David R. Kotok
December 2, 2014
Correction to Oil-Part 1:
Astute readers noted an error in Part 1. The corrected passage should read, “Budgets of many foreign countries are coming under duress. Civil unrest is likely to increase in those countries due to their inability to fund subsidies that have acted to bribe the population.”
The abrupt decline of the oil price has reached levels below the marginal cost of production in most OPEC countries, as well as the US. Over time, low oil prices, if sustained, will slow down the expansion of the US oil sector. There is an intertemporal relationship between these two developments. The oil price goes down now. The impact of a slowing growth rate in the sector occurs in the future. The lags can be months or even years.
In the meantime, the lower oil price has immediate effects on inflation. Oil is pervasive as a commodity, and the fall in price is global; so the rate of inflation around the world attributable to energy cost is falling. Inflation was already low and decreasing.
In some places, lower oil prices will take the inflation rate down by meaningful amounts. In Europe, lower prices will increase the struggle that Europeans have with a zero inflation threshold.
In Japan, low prices will act in a similar but more stimulative way. Michael Drury is the chief economist at McVean Trading and also the incoming chair of the Global Interdependence Center. On November 28 he wrote:
In Japan, which imports energy (all at prices based on crude oil) worth roughly 6% of GDP, the recent sharp price drop could lift real GDP growth by 1.5%–2%! This would largely offset the 3% hike in VAT imposed last year – or justify the second round 2% hike that was just cancelled. The drop in oil prices may save Abe short term, but it will also put at risk both the 3% inflation goal and the need to turn nuclear facilities back on.
In the US the pressure for a rising price level is diminishing every day. The demands for rising labor compensation are also easing since many working households are experiencing an increase in their real income because of a fall in gasoline and related energy prices. Lower energy costs act like a tax cut on American households, and they are getting a big one.
These trends lead to central bank policy-related questions. How can central banks raise interest rates when inflation is ebbing and the most pervasive commodity (oil) is falling in price? How does the Federal Reserve segue to a policy of tightening and raising interest rates when the most substantial growth sector in the US (Energy) is retrenching due to a falling price? As the Fed moves from neutral, post-tapering, to tightening slowly, will the falling energy price cause them to repeat the error of the 1937 Fed hike during the Great Depression?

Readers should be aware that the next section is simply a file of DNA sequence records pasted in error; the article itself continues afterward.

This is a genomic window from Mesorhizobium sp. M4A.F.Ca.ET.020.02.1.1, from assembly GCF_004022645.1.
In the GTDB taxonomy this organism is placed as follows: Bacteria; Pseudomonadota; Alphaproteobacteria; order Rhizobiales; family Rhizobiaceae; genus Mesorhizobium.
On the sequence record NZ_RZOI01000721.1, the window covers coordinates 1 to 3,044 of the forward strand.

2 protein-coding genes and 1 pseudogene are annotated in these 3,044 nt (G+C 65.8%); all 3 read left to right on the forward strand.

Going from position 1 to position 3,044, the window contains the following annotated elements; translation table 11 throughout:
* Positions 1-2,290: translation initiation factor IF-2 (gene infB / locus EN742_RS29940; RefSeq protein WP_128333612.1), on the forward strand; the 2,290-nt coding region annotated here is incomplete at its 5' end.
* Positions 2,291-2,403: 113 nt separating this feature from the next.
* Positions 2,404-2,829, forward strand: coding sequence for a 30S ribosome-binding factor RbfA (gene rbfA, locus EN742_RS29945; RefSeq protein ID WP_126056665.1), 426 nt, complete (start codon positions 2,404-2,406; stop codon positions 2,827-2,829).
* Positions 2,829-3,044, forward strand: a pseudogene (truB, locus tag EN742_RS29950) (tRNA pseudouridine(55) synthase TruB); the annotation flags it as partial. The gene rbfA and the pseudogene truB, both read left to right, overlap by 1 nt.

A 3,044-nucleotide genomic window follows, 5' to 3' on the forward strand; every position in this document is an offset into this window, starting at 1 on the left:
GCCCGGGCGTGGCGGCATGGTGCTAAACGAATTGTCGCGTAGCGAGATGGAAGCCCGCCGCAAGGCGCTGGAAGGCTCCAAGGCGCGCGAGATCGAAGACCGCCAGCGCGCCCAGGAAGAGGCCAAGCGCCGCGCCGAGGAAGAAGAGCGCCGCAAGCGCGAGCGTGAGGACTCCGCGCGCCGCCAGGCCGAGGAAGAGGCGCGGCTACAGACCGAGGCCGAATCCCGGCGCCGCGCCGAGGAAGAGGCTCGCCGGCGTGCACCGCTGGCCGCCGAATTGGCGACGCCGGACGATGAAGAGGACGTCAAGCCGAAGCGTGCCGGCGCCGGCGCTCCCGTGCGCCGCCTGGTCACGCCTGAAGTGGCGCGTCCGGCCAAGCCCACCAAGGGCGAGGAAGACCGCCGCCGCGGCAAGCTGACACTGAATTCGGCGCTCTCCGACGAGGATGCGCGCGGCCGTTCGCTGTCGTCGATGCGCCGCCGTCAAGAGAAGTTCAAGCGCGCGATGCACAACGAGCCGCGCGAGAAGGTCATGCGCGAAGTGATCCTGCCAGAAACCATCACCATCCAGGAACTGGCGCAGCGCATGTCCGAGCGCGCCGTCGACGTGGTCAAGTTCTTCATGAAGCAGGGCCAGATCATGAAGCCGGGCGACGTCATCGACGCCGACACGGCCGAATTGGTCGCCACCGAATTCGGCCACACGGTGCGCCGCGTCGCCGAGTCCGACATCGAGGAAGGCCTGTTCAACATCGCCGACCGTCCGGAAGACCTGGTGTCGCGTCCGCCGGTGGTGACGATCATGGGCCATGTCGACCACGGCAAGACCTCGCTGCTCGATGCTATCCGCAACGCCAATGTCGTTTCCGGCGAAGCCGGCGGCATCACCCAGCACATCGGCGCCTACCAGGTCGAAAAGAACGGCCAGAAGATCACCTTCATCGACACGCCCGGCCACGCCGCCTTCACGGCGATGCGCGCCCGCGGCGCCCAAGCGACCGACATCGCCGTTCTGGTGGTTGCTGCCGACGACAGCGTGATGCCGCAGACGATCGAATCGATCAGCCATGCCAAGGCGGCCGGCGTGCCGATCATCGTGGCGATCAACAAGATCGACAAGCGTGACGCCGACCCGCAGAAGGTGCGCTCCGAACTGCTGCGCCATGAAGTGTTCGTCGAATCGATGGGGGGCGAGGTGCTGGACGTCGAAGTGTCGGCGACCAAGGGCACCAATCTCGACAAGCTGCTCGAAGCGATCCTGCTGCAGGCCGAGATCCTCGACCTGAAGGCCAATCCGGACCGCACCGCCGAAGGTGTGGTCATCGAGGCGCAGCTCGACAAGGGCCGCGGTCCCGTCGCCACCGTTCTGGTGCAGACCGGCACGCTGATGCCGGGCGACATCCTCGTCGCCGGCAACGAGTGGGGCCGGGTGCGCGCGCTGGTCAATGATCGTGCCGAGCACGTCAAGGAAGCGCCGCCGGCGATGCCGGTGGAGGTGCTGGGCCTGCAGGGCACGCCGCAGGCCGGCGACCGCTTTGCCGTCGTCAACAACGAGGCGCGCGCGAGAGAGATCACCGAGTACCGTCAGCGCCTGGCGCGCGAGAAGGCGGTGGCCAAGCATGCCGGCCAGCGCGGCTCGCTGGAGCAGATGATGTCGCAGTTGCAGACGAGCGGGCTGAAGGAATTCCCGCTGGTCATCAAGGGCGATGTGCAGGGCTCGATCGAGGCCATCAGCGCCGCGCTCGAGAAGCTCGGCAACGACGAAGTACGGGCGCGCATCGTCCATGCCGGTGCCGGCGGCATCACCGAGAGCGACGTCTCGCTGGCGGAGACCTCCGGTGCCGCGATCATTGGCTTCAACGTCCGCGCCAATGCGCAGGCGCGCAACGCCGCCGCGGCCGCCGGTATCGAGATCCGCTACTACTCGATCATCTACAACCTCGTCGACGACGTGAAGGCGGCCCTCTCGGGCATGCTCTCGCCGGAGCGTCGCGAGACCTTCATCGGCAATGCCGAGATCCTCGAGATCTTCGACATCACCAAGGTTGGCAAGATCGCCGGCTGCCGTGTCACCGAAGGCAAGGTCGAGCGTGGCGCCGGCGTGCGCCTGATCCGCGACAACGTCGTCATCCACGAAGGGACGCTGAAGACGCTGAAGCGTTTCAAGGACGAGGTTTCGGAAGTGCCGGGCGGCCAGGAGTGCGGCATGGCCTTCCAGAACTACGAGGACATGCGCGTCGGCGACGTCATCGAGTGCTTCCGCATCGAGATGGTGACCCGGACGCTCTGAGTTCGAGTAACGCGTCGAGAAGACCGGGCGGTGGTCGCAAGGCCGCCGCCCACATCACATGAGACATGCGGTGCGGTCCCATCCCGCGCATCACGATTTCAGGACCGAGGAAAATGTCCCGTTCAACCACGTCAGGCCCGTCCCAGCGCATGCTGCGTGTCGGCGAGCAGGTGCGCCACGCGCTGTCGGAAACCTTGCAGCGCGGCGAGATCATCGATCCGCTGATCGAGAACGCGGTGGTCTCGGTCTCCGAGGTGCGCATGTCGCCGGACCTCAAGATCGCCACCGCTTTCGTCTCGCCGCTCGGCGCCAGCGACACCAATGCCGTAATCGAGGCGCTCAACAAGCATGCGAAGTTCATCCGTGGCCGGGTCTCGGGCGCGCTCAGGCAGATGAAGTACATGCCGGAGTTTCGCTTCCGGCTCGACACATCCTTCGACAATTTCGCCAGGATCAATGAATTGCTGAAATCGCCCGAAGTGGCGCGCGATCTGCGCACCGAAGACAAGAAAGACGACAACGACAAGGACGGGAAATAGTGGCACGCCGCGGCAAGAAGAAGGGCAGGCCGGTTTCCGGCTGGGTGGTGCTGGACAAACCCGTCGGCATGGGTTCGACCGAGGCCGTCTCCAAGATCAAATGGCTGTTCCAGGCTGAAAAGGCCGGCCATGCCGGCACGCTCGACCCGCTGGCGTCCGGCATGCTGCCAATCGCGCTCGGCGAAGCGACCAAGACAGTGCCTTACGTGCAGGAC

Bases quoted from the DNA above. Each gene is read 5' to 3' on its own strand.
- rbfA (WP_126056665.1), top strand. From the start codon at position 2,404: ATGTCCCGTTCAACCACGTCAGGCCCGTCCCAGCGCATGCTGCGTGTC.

Because of falling inflation from lower energy prices, we expect the Fed to respond to these developments over time by extending and slowing the rate at which they achieve some normalization of policy. We expect a lower interest-rate environment for a longer period of time. This applies to high-grade bonds, notes, and instruments tied to them. The high-yield bond sector is now bifurcated. Energy-related high-yield debt may come under increasing pressure since it is supported by the energy price level. Non-energy-related high-yield debt may strengthen due to some cost relief for the businesses that benefit from the fall in energy pricing.
The rest of the world faces similar issues. Outside the US, it is responding by easing. The Bank of Japan, European Central Bank, People’s Bank of China, Swiss National Bank, and other central bank policy makers are all moving towards lower interest rates for a longer time. A number of them are seeking ways to expand quantitative easing. Japan has done so in a most dramatic way. The European Central Bank is still struggling with how to do so.
The trend around the world in central banking is lower, longer, near zero, with an extended future of short-term and intermediate interest rates at extraordinarily low levels. It is possible that some of the globe’s interest rates will be near zero or very low for the rest of the decade.
The implications for investors and financial markets are remarkable.
David R. Kotok, Chairman and Chief Investment Officer